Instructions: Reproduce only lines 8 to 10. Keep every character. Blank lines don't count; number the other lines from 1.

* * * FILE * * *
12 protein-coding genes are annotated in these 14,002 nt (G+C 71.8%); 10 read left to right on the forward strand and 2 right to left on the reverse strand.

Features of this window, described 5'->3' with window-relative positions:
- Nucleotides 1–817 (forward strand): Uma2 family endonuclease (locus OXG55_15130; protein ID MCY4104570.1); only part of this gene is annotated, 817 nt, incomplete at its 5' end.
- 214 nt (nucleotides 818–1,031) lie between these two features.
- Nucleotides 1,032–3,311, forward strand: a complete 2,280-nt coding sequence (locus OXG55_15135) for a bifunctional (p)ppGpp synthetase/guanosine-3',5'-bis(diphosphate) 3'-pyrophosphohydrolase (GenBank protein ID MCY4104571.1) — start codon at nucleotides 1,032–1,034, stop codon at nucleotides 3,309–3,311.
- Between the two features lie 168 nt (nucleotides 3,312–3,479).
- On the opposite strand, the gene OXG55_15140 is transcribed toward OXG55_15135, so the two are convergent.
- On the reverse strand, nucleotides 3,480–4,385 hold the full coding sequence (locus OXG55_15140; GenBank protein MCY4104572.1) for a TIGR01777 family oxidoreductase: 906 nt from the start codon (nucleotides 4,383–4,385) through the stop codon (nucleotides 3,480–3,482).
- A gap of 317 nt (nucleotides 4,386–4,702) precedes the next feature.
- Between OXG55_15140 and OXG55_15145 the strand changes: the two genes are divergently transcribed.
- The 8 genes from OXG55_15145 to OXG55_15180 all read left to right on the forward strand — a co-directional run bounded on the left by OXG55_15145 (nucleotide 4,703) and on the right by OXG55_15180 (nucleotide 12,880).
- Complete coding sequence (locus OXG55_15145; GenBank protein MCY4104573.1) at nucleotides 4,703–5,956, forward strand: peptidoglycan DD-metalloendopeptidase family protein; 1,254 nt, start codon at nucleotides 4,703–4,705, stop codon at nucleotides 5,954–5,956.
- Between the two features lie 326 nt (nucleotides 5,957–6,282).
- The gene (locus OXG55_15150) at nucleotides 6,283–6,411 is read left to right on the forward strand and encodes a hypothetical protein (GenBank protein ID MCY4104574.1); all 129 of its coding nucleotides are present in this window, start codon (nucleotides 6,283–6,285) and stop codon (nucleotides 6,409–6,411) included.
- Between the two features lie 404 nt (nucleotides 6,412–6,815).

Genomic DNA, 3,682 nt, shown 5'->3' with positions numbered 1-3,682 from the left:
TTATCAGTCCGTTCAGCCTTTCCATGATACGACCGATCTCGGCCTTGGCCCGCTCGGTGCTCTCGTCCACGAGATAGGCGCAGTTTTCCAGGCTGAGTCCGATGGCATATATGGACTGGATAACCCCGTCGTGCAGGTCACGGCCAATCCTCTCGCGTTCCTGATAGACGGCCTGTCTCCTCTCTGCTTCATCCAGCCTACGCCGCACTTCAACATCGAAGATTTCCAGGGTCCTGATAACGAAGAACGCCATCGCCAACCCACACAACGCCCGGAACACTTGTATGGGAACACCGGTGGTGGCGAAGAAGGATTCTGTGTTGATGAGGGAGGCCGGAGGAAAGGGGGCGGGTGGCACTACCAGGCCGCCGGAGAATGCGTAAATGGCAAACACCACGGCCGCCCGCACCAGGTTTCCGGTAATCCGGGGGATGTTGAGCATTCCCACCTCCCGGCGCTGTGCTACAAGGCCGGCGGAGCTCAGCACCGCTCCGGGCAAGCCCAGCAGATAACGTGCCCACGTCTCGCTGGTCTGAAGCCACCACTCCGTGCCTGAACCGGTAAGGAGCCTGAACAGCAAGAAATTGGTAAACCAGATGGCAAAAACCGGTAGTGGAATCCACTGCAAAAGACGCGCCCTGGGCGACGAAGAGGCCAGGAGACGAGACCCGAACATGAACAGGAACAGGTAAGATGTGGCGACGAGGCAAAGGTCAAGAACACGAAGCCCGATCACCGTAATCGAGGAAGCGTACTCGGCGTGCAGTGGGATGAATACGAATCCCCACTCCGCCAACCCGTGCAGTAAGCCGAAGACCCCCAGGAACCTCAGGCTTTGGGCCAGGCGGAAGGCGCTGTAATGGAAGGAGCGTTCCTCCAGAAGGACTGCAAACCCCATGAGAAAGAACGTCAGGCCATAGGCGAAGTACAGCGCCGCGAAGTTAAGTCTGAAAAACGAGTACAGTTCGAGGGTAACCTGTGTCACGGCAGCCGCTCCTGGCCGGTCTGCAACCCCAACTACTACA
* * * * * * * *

- On the reverse strand, nucleotides 3,480–4,385 hold the full coding sequence (locus OXG55_15140; GenBank protein MCY4104572.1) for a TIGR01777 family oxidoreductase: 906 nt from the start codon (nucleotides 4,383–4,385) through the stop codon (nucleotides 3,480–3,482).
- A gap of 317 nt (nucleotides 4,386–4,702) precedes the next feature.
- Between OXG55_15140 and OXG55_15145 the strand changes: the two genes are divergently transcribed.